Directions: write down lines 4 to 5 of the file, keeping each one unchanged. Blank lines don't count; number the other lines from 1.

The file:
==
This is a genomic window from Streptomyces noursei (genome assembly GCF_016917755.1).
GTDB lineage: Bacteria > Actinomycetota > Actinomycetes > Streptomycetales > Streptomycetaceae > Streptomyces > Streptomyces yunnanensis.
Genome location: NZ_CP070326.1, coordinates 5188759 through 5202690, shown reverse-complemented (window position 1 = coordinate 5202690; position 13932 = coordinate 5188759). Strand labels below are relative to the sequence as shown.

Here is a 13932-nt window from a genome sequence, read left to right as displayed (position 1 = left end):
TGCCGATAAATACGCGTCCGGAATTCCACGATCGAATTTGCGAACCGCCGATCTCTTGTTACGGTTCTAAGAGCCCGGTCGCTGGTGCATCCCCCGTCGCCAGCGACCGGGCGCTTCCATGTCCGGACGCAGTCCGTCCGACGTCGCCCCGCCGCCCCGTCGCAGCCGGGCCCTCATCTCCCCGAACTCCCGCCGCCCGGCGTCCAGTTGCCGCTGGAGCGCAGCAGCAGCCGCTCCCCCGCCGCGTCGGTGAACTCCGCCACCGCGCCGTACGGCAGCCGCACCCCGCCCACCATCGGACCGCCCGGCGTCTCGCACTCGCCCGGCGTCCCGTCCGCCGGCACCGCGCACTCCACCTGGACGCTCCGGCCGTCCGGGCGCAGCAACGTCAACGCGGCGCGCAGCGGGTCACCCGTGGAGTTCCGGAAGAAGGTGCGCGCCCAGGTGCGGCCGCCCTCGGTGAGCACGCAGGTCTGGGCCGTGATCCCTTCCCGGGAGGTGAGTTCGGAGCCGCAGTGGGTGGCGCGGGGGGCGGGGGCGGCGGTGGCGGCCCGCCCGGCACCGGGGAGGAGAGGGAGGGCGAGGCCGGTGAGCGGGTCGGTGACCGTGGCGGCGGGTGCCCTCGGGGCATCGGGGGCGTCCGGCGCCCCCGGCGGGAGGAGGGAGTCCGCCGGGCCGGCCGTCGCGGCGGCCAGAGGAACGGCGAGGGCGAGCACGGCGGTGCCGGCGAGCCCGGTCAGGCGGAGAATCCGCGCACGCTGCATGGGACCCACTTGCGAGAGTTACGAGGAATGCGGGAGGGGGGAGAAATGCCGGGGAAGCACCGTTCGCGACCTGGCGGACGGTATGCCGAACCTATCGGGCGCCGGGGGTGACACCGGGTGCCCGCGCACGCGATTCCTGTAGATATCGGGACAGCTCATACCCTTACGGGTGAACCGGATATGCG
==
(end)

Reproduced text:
Here is a 13932-nt window from a genome sequence, read left to right as displayed (position 1 = left end):
TGCCGATAAATACGCGTCCGGAATTCCACGATCGAATTTGCGAACCGCCGATCTCTTGTTACGGTTCTAAGAGCCCGGTCGCTGGTGCATCCCCCGTCGCCAGCGACCGGGCGCTTCCATGTCCGGACGCAGTCCGTCCGACGTCGCCCCGCCGCCCCGTCGCAGCCGGGCCCTCATCTCCCCGAACTCCCGCCGCCCGGCGTCCAGTTGCCGCTGGAGCGCAGCAGCAGCCGCTCCCCCGCCGCGTCGGTGAACTCCGCCACCGCGCCGTACGGCAGCCGCACCCCGCCCACCATCGGACCGCCCGGCGTCTCGCACTCGCCCGGCGTCCCGTCCGCCGGCACCGCGCACTCCACCTGGACGCTCCGGCCGTCCGGGCGCAGCAACGTCAACGCGGCGCGCAGCGGGTCACCCGTGGAGTTCCGGAAGAAGGTGCGCGCCCAGGTGCGGCCGCCCTCGGTGAGCACGCAGGTCTGGGCCGTGATCCCTTCCCGGGAGGTGAGTTCGGAGCCGCAGTGGGTGGCGCGGGGGGCGGGGGCGGCGGTGGCGGCCCGCCCGGCACCGGGGAGGAGAGGGAGGGCGAGGCCGGTGAGCGGGTCGGTGACCGTGGCGGCGGGTGCCCTCGGGGCATCGGGGGCGTCCGGCGCCCCCGGCGGGAGGAGGGAGTCCGCCGGGCCGGCCGTCGCGGCGGCCAGAGGAACGGCGAGGGCGAGCACGGCGGTGCCGGCGAGCCCGGTCAGGCGGAGAATCCGCGCACGCTGCATGGGACCCACTTGCGAGAGTTACGAGGAATGCGGGAGGGGGGAGAAATGCCGGGGAAGCACCGTTCGCGACCTGGCGGACGGTATGCCGAACCTATCGGGCGCCGGGGGTGACACCGGGTGCCCGCGCACGCGATTCCTGTAGATATCGGGACAGCTCATACCCTTACGGGTGAACCGGATATGCG